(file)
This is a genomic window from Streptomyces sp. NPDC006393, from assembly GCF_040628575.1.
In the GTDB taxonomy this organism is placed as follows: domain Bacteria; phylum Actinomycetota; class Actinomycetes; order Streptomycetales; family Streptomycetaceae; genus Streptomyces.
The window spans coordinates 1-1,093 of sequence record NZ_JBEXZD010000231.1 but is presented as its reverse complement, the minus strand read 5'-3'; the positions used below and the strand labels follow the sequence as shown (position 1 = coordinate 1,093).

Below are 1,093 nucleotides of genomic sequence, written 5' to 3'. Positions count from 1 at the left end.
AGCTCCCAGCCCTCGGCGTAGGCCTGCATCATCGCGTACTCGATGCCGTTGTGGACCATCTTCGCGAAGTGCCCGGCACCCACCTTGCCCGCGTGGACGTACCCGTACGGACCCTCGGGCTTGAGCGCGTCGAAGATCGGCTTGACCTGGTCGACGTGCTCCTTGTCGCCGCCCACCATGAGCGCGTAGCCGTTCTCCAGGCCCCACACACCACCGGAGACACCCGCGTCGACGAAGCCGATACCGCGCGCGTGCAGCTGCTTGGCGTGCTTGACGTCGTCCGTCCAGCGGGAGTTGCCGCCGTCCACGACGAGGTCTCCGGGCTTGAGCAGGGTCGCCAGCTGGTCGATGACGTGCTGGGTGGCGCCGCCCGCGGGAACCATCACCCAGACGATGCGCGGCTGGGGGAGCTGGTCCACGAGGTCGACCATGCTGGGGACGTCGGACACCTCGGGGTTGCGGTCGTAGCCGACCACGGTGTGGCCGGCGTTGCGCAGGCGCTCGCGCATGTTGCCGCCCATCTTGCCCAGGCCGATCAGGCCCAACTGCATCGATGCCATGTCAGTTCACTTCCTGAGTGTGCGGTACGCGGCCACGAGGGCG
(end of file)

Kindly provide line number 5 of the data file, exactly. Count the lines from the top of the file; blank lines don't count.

AGCTCCCAGCCCTCGGCGTAGGCCTGCATCATCGCGTACTCGATGCCGTTGTGGACCATCTTCGCGAAGTGCCCGGCACCCACCTTGCCCGCGTGGACGTACCCGTACGGACCCTCGGGCTTGAGCGCGTCGAAGATCGGCTTGACCTGGTCGACGTGCTCCTTGTCGCCGCCCACCATGAGCGCGTAGCCGTTCTCCAGGCCCCACACACCACCGGAGACACCCGCGTCGACGAAGCCGATACCGCGCGCGTGCAGCTGCTTGGCGTGCTTGACGTCGTCCGTCCAGCGGGAGTTGCCGCCGTCCACGACGAGGTCTCCGGGCTTGAGCAGGGTCGCCAGCTGGTCGATGACGTGCTGGGTGGCGCCGCCCGCGGGAACCATCACCCAGACGATGCGCGGCTGGGGGAGCTGGTCCACGAGGTCGACCATGCTGGGGACGTCGGACACCTCGGGGTTGCGGTCGTAGCCGACCACGGTGTGGCCGGCGTTGCGCAGGCGCTCGCGCATGTTGCCGCCCATCTTGCCCAGGCCGATCAGGCCCAACTGCATCGATGCCATGTCAGTTCACTTCCTGAGTGTGCGGTACGCGGCCACGAGGGCG